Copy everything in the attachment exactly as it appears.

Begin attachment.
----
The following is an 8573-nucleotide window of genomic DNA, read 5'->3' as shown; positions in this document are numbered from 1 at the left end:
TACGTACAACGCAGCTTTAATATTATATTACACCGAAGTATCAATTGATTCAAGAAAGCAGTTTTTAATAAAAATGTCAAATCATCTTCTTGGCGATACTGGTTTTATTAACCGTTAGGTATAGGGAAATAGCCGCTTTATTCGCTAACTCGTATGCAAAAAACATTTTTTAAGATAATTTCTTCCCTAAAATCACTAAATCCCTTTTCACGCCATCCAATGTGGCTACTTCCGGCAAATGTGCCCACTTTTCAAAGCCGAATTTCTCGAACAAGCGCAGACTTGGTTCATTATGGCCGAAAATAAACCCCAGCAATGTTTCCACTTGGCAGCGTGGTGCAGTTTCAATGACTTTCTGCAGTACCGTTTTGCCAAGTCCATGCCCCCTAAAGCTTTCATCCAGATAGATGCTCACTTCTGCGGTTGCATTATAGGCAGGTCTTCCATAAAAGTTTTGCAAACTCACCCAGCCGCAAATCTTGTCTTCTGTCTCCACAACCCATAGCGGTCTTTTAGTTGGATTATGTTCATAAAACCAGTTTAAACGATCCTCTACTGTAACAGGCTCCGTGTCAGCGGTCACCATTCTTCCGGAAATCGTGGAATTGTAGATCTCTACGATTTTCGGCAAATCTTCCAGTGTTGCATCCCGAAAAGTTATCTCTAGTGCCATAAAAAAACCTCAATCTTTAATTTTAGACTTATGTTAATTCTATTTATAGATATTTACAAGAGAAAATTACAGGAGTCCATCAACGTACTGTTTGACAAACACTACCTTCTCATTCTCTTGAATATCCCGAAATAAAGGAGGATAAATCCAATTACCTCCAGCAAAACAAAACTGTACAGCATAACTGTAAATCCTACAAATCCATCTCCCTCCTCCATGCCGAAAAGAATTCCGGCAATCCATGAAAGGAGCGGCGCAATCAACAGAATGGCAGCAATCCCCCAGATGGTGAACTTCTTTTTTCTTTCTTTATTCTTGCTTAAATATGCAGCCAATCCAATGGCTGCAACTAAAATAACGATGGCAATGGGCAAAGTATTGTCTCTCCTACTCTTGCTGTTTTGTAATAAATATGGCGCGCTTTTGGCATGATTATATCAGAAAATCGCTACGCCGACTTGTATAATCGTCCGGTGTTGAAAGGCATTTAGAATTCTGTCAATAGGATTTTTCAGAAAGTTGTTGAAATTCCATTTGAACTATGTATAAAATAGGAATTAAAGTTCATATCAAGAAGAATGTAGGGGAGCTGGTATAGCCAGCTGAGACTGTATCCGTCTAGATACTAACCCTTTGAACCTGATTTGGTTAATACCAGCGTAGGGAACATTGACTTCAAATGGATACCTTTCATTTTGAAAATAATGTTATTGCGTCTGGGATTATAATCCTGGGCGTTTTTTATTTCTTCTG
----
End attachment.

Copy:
The following is an 8573-nucleotide window of genomic DNA, read 5'->3' as shown; positions in this document are numbered from 1 at the left end:
TACGTACAACGCAGCTTTAATATTATATTACACCGAAGTATCAATTGATTCAAGAAAGCAGTTTTTAATAAAAATGTCAAATCATCTTCTTGGCGATACTGGTTTTATTAACCGTTAGGTATAGGGAAATAGCCGCTTTATTCGCTAACTCGTATGCAAAAAACATTTTTTAAGATAATTTCTTCCCTAAAATCACTAAATCCCTTTTCACGCCATCCAATGTGGCTACTTCCGGCAAATGTGCCCACTTTTCAAAGCCGAATTTCTCGAACAAGCGCAGACTTGGTTCATTATGGCCGAAAATAAACCCCAGCAATGTTTCCACTTGGCAGCGTGGTGCAGTTTCAATGACTTTCTGCAGTACCGTTTTGCCAAGTCCATGCCCCCTAAAGCTTTCATCCAGATAGATGCTCACTTCTGCGGTTGCATTATAGGCAGGTCTTCCATAAAAGTTTTGCAAACTCACCCAGCCGCAAATCTTGTCTTCTGTCTCCACAACCCATAGCGGTCTTTTAGTTGGATTATGTTCATAAAACCAGTTTAAACGATCCTCTACTGTAACAGGCTCCGTGTCAGCGGTCACCATTCTTCCGGAAATCGTGGAATTGTAGATCTCTACGATTTTCGGCAAATCTTCCAGTGTTGCATCCCGAAAAGTTATCTCTAGTGCCATAAAAAAACCTCAATCTTTAATTTTAGACTTATGTTAATTCTATTTATAGATATTTACAAGAGAAAATTACAGGAGTCCATCAACGTACTGTTTGACAAACACTACCTTCTCATTCTCTTGAATATCCCGAAATAAAGGAGGATAAATCCAATTACCTCCAGCAAAACAAAACTGTACAGCATAACTGTAAATCCTACAAATCCATCTCCCTCCTCCATGCCGAAAAGAATTCCGGCAATCCATGAAAGGAGCGGCGCAATCAACAGAATGGCAGCAATCCCCCAGATGGTGAACTTCTTTTTTCTTTCTTTATTCTTGCTTAAATATGCAGCCAATCCAATGGCTGCAACTAAAATAACGATGGCAATGGGCAAAGTATTGTCTCTCCTACTCTTGCTGTTTTGTAATAAATATGGCGCGCTTTTGGCATGATTATATCAGAAAATCGCTACGCCGACTTGTATAATCGTCCGGTGTTGAAAGGCATTTAGAATTCTGTCAATAGGATTTTTCAGAAAGTTGTTGAAATTCCATTTGAACTATGTATAAAATAGGAATTAAAGTTCATATCAAGAAGAATGTAGGGGAGCTGGTATAGCCAGCTGAGACTGTATCCGTCTAGATACTAACCCTTTGAACCTGATTTGGTTAATACCAGCGTAGGGAACATTGACTTCAAATGGATACCTTTCATTTTGAAAATAATGTTATTGCGTCTGGGATTATAATCCTGGGCGTTTTTTATTTCTTCTG